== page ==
All of which means that if your company doesn’t have a mobile site and someone tries to view it on their iPhone, they’ll quickly become frustrated when it’s either too slow to load or loads improperly because it’s not compatible with a mobile device. That doesn’t bode well, experts say. “Fifty percent of customers will leave if the mobile website doesn’t load within three seconds,” Sumner warns. Even worse, “40% of mobile customers turn to a competitor’s site after a bad mobile experience,” he says, nor would they recommend your company to others.
In addition, it’s important to also look at what your competitors are doing in terms of mobile technology. Visit competitors’ websites via your own mobile device, Cusimano advises. “What type of features are they offering? What’s working? What do you like about their app?”
Without exception, mobile sites are crucial in today’s marketplace, say industry experts. More so than ever, ad specialty companies are starting to see the advantage of marketing mobility, says Corey Zirlin, president of ProMo Mobility, a Santa Monica, CA-based company that has entered into an agreement with ASI to help promotional product suppliers and distributors create mobile friendly websites.
Tapping the resources of ASI’s ESP database, Zirlin says, the company created a way for suppliers to incorporate the industry’s products into a mobile-ready format – via a mobile catalog or mobile app – that can easily be viewed and searched on the road, along with functionality for social media connections, product videos and push notifications.
While Zirlin says his clients aren’t yet using mobile apps for transactions or direct-response marketing in the way a national restaurant chain might, they are gaining traction as a way to “brand and lock in your customer,” he says. “Once you have a promotional product company’s app on your phone, it’s not likely you’ll go somewhere else. For distributors it’s such an easy way to contact customers.”
Like many mobile marketing experts, Zirlin recommends that companies keep apps simple in the beginning. It’s easier for companies to manage as they evolve their mobile marketing strategy. Plus, it makes messaging more direct and relatable to recipients. That often means using a template to build an app, for example, rather than developing one from scratch at a much greater time and money expense. Starting small and simple also allows companies to gain feedback on an app before launching additional features.
Zirlin’s mobile catalog for distributors is specific to their business and costs $99 to set up and $69 a month to run, while the app is $499 to set up and $149 a month to maintain.
There are also many features to apps that can be enhanced as a user determines customer usage and needs. Based upon which app is being used on which device (tablet or smartphone), companies can offer mobile enhancements to keep clients engaged and make contact easier. For example, companies like Bizness Apps offer GPS services, loyalty program enhancements and app-driven CRM tools, plus social media integration and dozens of other app tie ins. Basic features like click-to-call should be included in every app, Cusimano says. A new feature, geo-location, lets companies send notifications to people in specific areas of a city, region or area, even overseas. Or, notifications can get as specific as within a convention center, targeting attendees at a conference.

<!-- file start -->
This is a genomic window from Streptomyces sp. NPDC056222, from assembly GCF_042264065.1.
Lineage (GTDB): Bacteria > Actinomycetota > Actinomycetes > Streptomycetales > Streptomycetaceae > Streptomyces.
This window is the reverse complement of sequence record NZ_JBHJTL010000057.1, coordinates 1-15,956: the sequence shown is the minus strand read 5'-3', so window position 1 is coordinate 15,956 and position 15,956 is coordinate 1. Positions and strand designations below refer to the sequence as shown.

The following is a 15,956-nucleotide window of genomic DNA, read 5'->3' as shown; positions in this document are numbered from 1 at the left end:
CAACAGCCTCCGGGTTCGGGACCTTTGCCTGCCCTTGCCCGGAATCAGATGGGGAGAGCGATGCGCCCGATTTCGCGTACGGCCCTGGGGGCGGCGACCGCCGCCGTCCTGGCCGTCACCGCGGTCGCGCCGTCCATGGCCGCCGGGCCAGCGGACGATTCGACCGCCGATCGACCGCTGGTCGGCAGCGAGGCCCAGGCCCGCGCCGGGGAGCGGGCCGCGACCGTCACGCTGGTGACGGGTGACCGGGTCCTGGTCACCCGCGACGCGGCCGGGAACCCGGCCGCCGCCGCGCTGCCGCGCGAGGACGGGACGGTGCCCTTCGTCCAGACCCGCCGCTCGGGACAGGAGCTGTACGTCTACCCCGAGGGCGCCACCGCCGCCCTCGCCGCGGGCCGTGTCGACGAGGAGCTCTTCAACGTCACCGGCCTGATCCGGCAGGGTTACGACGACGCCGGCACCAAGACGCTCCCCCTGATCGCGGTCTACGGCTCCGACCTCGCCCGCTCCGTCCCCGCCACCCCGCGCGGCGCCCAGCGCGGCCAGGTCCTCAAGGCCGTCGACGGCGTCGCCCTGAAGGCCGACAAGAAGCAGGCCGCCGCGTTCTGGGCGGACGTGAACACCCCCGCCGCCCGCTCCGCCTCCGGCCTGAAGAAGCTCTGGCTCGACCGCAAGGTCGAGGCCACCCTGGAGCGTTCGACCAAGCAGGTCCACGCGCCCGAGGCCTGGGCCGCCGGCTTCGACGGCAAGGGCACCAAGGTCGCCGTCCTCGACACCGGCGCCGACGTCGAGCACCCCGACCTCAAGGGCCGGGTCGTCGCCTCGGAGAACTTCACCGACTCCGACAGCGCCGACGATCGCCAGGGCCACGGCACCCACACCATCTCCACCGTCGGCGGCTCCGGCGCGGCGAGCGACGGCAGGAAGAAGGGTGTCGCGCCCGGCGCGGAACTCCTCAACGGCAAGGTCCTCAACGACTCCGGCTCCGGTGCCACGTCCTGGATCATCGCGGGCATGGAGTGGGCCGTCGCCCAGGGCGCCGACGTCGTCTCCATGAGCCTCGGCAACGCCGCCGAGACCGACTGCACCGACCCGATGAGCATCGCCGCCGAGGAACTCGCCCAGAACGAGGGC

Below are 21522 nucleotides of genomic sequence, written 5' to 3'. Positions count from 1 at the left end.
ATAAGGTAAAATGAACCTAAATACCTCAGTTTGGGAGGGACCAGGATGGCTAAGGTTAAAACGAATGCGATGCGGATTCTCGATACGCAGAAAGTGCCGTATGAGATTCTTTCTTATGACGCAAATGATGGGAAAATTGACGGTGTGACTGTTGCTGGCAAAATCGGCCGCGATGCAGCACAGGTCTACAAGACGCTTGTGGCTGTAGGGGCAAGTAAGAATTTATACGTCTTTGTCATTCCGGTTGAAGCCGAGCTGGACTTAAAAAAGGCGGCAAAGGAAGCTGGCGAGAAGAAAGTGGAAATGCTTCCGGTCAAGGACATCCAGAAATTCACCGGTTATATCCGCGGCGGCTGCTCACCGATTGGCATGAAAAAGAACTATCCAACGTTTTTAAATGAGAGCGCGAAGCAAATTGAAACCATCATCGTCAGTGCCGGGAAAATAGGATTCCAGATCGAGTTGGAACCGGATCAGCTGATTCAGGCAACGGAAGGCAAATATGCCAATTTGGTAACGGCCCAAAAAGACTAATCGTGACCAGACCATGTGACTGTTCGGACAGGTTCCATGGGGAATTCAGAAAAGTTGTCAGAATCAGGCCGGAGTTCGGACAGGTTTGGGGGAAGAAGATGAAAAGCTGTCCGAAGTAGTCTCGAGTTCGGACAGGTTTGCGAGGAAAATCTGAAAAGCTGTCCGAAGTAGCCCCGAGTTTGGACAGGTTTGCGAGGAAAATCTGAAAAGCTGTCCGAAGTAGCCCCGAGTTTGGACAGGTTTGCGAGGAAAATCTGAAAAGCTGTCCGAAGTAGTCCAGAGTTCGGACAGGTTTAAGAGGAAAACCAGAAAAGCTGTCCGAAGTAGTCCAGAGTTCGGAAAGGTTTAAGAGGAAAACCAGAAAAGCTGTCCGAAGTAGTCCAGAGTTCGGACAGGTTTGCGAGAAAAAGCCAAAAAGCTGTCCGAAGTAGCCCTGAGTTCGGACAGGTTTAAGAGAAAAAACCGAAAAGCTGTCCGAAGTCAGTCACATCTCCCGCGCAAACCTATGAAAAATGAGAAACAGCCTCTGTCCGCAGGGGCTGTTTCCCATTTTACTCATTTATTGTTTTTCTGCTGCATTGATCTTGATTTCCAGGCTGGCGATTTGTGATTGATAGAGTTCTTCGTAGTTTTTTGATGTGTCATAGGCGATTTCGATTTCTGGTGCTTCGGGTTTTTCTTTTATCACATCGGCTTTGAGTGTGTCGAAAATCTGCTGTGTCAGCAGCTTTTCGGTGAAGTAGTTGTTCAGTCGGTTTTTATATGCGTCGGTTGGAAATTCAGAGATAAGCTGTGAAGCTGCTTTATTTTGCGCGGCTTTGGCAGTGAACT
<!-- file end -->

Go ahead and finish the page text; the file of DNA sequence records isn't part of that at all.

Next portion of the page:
Push notifications, Cusimano says, have an open rate upwards of 90%, which is akin to a recipient opening an e-mail every time you send one out, making apps an enormously powerful marketing tool. “If a user downloads your app,” Cusimano says, “you literally have space reserved in their pocket at all times, which is pretty crazy to think about.”
And distributors should reward them accordingly. Anyone willing to download a permanent portal to a vendor on their phone is obviously an extremely loyal client. “Those are your top clients,” Cusimano says, “and companies should really be rewarding them with features like coupons and loyalty tabs.”
Other firms, such as TreSensa, a New York-based creator of mobile games, help companies devise materials for mobile Web gaming, an increasingly popular marketing method for connecting with clients through mobile technology, says Rob Grossberg, TreSensa’s CEO.
“The story here for a small business,” says Grossberg, “is that the most popular form of content on mobile devices is games,” adding that more than 30% of an individual’s time on a smartphone is spent playing games, while that number jumps to more than 65% on a tablet. And don’t think gaming isn’t conducive to selling, Grossberg says. A “jetpack joyride” game TreSensa helped launch for Progressive insurance company included high scores for capturing home and car icons in one game, suggesting that bundling insurance policies would give consumers bigger rewards and savings.
Regardless of which mobile strategy distributors move toward, it’s important to realize that not choosing one may be a detriment to their business in the near future. “There are 7.6 billion local searches per month, and half of those happen on local mobile devices,” says LocalVox’s Sumner. “If you’re not there, you’re just not in the game.”